Behavioral Ecology and Sociobiology

, Volume 68, Issue 2, pp 309–319 | Cite as

Is natural hatching asynchrony optimal? An experimental investigation of sibling competition patterns in a facultatively siblicidal seabird

  • Thomas MerklingEmail author
  • Lena Agdere
  • Elise Albert
  • Romain Durieux
  • Scott A. Hatch
  • Etienne Danchin
  • Pierrick Blanchard
Original Paper


In unpredictable environments, any tactic that enables avian parents to adjust brood size and, thus, energy expenditure to environmental conditions should be favoured. Hatching asynchrony (HA), which occurs whenever incubation commences before clutch completion, may comprise such a tactic. For instance, the sibling rivalry hypothesis states that the hierarchy among chicks, concomitant to HA, should both facilitate the adjustment of brood size to environmental conditions and reduce several components of sibling competition as compared to synchronous hatching, at both brood and individual levels. We thus predicted that brood aggression, begging and feeding rates should decrease and that older chick superiority should increase with HA increasing, leading to higher growth and survival rates. Accordingly, we investigated the effects of an experimental upward and downward manipulation of HA magnitude on behaviour, growth and survival of black-legged kittiwake (Rissa tridactyla) chicks. In line with the sibling rivalry hypothesis, synchronous hatching increased aggression and tended to increase feeding rates by parents at the brood level. Begging rates, however, increased with HA contrary to our expectations. At the individual level, as HA magnitude increased, the younger chick was attacked and begged proportionally more often, experienced a slower growth and a higher mortality than its sibling. Overall, the occurrence of energetic costs triggered by synchronous hatching both for parents and chicks, together with the lower growth rate and increased mortality of the younger chick in highly asynchronous broods suggest that natural HA magnitude may be optimal.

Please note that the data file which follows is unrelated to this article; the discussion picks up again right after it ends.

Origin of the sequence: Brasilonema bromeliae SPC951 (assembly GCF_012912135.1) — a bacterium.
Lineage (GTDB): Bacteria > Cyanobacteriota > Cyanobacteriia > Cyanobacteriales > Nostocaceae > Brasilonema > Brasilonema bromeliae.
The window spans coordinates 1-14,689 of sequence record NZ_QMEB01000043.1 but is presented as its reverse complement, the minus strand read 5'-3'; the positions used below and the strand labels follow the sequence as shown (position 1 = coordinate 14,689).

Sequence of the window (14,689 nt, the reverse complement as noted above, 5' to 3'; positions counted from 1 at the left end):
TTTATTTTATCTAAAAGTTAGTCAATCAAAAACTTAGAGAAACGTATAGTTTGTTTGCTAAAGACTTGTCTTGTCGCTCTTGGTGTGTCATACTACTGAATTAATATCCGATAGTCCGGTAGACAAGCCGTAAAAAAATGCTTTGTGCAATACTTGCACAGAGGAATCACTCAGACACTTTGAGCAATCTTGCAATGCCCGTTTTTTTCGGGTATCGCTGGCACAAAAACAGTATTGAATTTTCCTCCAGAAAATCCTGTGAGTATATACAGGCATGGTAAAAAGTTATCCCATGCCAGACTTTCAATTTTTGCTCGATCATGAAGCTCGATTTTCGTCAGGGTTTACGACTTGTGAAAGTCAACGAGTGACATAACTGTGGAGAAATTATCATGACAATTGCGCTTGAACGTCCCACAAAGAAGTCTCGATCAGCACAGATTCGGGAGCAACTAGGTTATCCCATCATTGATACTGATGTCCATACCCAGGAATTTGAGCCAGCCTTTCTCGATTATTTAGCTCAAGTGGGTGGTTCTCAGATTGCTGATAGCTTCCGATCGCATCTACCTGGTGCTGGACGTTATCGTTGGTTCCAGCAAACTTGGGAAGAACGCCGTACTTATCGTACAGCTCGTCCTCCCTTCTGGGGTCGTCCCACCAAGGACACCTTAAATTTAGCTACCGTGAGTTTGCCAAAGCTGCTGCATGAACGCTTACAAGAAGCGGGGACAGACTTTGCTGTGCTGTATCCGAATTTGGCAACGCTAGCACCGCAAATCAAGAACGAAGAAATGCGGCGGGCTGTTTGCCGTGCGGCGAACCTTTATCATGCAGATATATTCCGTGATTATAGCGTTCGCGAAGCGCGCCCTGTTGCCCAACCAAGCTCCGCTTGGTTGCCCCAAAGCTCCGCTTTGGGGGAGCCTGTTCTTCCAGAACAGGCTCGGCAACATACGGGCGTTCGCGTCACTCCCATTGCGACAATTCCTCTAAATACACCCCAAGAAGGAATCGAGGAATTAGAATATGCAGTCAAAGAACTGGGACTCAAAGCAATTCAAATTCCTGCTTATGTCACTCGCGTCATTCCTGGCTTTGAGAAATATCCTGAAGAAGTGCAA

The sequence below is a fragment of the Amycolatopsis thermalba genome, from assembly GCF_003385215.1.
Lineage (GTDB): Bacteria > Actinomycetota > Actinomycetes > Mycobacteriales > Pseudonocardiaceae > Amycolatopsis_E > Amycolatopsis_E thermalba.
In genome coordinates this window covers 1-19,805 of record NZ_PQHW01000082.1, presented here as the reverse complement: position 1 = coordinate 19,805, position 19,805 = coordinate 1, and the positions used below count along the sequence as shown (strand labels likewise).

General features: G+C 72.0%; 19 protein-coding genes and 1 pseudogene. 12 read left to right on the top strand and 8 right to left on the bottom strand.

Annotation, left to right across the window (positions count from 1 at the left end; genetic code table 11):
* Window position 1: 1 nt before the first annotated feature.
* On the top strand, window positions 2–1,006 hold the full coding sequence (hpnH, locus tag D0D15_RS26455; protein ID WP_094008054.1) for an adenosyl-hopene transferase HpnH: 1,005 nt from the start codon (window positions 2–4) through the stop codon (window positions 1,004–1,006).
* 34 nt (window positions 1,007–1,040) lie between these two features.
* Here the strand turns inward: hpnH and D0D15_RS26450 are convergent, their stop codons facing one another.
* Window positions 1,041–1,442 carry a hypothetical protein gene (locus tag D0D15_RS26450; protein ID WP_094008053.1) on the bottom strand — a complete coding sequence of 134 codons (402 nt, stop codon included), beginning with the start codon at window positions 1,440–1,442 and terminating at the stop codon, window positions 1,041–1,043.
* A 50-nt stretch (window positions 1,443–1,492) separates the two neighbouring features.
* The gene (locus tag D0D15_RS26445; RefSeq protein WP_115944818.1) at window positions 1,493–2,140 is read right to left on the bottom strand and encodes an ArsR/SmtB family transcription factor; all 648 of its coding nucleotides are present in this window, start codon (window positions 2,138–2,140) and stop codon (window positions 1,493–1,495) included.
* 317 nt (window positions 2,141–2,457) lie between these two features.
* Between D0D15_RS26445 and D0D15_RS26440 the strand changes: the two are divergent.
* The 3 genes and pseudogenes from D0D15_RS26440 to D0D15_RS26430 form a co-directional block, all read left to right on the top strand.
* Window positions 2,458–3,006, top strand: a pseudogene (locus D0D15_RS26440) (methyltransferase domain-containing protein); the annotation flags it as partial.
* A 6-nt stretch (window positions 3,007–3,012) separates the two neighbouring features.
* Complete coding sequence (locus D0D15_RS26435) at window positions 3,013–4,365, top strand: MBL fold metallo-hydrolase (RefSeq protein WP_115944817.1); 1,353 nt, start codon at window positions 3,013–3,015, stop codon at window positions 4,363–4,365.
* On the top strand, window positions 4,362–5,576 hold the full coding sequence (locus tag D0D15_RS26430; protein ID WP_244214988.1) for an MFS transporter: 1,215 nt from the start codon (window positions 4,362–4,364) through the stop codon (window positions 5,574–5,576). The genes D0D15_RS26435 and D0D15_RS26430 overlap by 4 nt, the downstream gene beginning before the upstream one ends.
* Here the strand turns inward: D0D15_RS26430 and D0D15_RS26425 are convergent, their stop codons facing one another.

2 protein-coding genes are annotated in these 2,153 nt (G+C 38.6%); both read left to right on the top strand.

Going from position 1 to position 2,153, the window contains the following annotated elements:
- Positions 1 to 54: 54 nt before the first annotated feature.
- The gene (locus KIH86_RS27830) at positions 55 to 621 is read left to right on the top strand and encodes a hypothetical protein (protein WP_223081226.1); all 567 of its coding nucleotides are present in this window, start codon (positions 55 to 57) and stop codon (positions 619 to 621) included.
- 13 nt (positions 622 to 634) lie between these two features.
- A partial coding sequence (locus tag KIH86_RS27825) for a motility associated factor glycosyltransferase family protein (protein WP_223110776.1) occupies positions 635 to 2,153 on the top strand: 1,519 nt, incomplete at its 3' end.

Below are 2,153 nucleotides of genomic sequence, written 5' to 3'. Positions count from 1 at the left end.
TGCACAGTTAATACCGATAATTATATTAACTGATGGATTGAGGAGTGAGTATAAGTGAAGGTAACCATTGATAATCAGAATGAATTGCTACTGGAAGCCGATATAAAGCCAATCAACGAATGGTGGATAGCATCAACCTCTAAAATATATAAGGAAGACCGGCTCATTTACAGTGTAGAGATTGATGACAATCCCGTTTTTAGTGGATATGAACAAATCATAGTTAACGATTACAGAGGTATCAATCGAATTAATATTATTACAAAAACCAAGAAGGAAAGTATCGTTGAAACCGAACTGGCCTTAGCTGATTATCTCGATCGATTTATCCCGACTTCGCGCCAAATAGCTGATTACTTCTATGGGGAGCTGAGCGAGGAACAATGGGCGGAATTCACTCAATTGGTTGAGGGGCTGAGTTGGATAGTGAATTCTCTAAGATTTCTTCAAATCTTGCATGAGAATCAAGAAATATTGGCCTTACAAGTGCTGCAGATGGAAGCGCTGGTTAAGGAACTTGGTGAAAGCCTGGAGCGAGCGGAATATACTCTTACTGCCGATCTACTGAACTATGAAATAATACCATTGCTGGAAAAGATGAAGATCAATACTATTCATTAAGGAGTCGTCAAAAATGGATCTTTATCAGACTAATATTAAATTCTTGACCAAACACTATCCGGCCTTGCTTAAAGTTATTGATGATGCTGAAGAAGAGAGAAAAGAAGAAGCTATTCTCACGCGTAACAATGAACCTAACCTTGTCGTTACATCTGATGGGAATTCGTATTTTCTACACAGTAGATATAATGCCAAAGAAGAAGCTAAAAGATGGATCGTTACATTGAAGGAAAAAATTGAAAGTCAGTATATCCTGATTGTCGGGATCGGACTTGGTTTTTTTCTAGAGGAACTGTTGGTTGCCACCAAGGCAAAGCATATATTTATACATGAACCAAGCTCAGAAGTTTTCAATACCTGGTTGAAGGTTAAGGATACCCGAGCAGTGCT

Aggression Begging Hatching asynchrony Kittiwake Sibling competition Sibling rivalry hypothesis 



We thank J.-B. Ferdy and F. Helfenstein for their statistical advice. We also thank J. White, an anonymous referee, and the associate editor Ian Hartley for their critical comments on earlier versions of the manuscript. The study was financed within a 4-year grant from the French Polar Institute Paul-Emile Victor (IPEV ‘Programme 1162 SexCoMonArc’). This work originated in the lab EDB, part of the ‘Laboratoire d'Excellence’ (LABEX) entitled TULIP (ANR-10-LABX-41).

Ethical standards

This experiment was conducted under the approval of the USGS Alaska Science Center Animal Care and Use Committee, the IPEV Ethical Committee, in accordance with U.S. laws and under permits from the U.S. Fish and Wildlife Service and the State of Alaska. Any use of trade names is for descriptive purposes only and does not imply endorsement of the U.S. Government.


  1. Altmann J (1974) Observational study of behavior: sampling methods. Behaviour 49:3–4CrossRefGoogle Scholar
  2. Anderson DJ (1989) The role of hatching asynchrony in siblicidal brood reduction of two booby species. Behav Ecol Sociobiol 25:363–368CrossRefGoogle Scholar
  3. Barrett RT, Runde OJ (1980) Growth and survival of nestling kittiwakes Rissa tridactyla in Norway. Ornis Scand 11:228–235CrossRefGoogle Scholar
  4. Bates D, Maechler M, Bolker BM (2011) package “lme4”: linear mixed-effects models using S4 classes (version 0.999375-42).